Yang J, Yin P, Zhou M, et al. Cardiovascular mortality risk attributable to ambient temperature in China. Heart. 2015;101:1966–72.
Gasparrini A, Guo Y, Sera F, et al. Projections of temperature-related excess mortality under climate change scenarios. Lancet Planet Health. 2017;1:e360–7.
Huang C, Barnett AG, Wang X, et al. Projecting future heat-related mortality under climate change scenarios: a systematic review. Environ Health Perspect. 2011;119:1681–90.
United Nations, Department of Economic and Social Affairs. Population Division. The World Population Prospect: 2015 Revision. New York: United States of America; 2015.
Bobb JF, Obermeyer Z, Wang Y, et al. Cause-specific risk of hospital admission related to extreme heat in older adults. JAMA. 2014;312:2659–67.
Gronlund CJ, Zanobetti A, Schwartz JD, et al. Heat, heat waves, and hospital admissions among the elderly in the United States, 1992-2006. Environ Health Perspect. 2014;122:1187–92.
Smith ET, Sheridan SC. The influence of extreme cold events on mortality in the United States. Sci Total Environ. 2019;647:342–51.
Lee JY, Kim H. Projection of future temperature-related mortality due to climate and demographic changes. Environ Int. 2016;94:489–94.
National Bureau of Statistics of China. China Statistical Yearbook 2018. China Statistics Press. 2018. http://www.stats.gov.cn/tjsj/ndsj/2018/indexeh.htm
Li T, Horton RM, Bader DA, et al. Long-term projections of temperature-related mortality risks for ischemic stroke, hemorrhagic stroke, and acute ischemic heart disease under changing climate in Beijing, China. Environ Int. 2018;112:1–9.
Guo Y, Li S, Tian Z, et al. The burden of air pollution on years of life lost in Beijing, China, 2004-08: retrospective regression analysis of daily deaths. BMJ. 2013;347:f7139.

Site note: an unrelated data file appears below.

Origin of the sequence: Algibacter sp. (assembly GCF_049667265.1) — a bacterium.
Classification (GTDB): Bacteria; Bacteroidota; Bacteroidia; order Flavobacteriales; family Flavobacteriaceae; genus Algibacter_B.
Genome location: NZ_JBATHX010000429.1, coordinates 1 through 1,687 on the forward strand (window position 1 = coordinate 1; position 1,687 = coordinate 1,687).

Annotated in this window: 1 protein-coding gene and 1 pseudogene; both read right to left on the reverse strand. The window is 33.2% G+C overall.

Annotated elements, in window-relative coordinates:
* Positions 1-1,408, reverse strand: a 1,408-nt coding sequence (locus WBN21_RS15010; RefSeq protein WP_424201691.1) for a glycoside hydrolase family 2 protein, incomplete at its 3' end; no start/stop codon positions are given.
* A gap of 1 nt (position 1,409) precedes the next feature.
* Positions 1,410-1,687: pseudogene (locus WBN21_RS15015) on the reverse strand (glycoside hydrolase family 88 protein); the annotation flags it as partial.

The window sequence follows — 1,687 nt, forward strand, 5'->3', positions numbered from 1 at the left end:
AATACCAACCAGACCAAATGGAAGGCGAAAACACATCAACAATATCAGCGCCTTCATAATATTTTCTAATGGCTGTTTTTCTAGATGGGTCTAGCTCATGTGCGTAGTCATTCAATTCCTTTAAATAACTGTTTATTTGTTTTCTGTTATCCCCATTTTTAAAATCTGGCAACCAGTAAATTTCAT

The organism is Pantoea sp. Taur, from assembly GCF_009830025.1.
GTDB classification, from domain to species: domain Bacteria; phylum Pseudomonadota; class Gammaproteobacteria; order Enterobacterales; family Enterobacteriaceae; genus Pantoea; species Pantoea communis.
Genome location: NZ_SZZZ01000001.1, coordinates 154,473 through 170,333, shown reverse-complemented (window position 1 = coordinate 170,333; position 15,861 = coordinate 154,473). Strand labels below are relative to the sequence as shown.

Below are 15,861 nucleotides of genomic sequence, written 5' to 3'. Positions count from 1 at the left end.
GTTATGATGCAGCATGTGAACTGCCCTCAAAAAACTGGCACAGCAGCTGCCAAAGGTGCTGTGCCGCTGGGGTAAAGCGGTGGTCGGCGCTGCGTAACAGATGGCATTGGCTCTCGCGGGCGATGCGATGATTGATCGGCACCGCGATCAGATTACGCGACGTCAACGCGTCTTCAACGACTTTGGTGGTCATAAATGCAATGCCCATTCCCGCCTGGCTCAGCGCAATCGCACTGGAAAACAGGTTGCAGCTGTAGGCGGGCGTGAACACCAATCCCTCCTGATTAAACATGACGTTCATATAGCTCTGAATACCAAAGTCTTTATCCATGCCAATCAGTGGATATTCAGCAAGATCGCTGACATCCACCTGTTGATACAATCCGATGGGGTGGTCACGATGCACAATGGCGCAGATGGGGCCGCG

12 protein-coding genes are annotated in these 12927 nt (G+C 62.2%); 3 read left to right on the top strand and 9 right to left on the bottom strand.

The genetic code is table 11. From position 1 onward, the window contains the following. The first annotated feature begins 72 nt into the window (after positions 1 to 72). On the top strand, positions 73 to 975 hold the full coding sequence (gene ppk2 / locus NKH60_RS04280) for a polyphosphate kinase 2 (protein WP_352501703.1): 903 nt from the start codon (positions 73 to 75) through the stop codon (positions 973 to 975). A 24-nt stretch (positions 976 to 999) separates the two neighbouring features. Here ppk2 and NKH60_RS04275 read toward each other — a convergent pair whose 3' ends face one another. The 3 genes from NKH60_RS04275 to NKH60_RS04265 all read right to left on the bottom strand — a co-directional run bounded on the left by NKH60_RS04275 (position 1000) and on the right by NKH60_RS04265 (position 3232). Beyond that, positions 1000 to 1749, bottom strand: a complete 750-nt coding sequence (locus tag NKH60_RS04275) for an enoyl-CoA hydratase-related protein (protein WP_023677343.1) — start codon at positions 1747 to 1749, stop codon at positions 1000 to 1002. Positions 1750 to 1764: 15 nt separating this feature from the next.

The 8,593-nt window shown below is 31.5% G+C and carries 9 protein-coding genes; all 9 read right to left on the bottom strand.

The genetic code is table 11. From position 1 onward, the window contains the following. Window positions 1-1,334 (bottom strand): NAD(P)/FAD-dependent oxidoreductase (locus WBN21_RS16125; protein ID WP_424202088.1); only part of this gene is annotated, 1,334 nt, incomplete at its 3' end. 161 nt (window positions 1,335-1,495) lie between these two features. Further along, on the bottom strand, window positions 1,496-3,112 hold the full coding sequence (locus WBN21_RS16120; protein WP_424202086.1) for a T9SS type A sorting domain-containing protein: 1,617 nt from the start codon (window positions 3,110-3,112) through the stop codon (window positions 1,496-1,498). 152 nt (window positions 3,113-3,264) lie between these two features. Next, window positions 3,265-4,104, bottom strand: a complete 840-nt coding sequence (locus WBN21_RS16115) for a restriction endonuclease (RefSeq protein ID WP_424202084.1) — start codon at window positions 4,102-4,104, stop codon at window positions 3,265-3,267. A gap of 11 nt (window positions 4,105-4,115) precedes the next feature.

Huang J, Li G, Qian X, et al. The burden of ischemic heart disease related ambient air pollution exposure in a coastal city in South China. Environ Res. 2018;164:255–61.
Gasparrini A, Armstron B, Kenward MG. Distributed lag non-linear models. Stat Med. 2010;29:2224–34.
Zhang B, Li G, Ma Y, et al. Projection of temperature-related mortality due to cardiovascular disease in Beijing under different climate change, population, and adaptation scenarios. Environ Res. 2018;162:152–9.
McMichael AJ, Woodruff RE, Hales S. Climate change and human health: present and future risks. Lancet. 2006;367:859–69.
Petkova EP, Gasparrini A, Kinney PL. Heat and mortality in New York City since the beginning of the 20th century. Epidemiology. 2014;25:554–60.
Ballester J, Robine JM, Herrmann FR, Rodó X. Long-term projections and acclimatization scenarios of temperature-related mortality in Europe. Nat Commun. 2011;2:358.
Gosling SN, Hondula DM, Bunker A, et al. Adaptation to climate change: a comparative analysis of modeling methods for heat-related mortality. Environ Health Perspect. 2017;125:087008.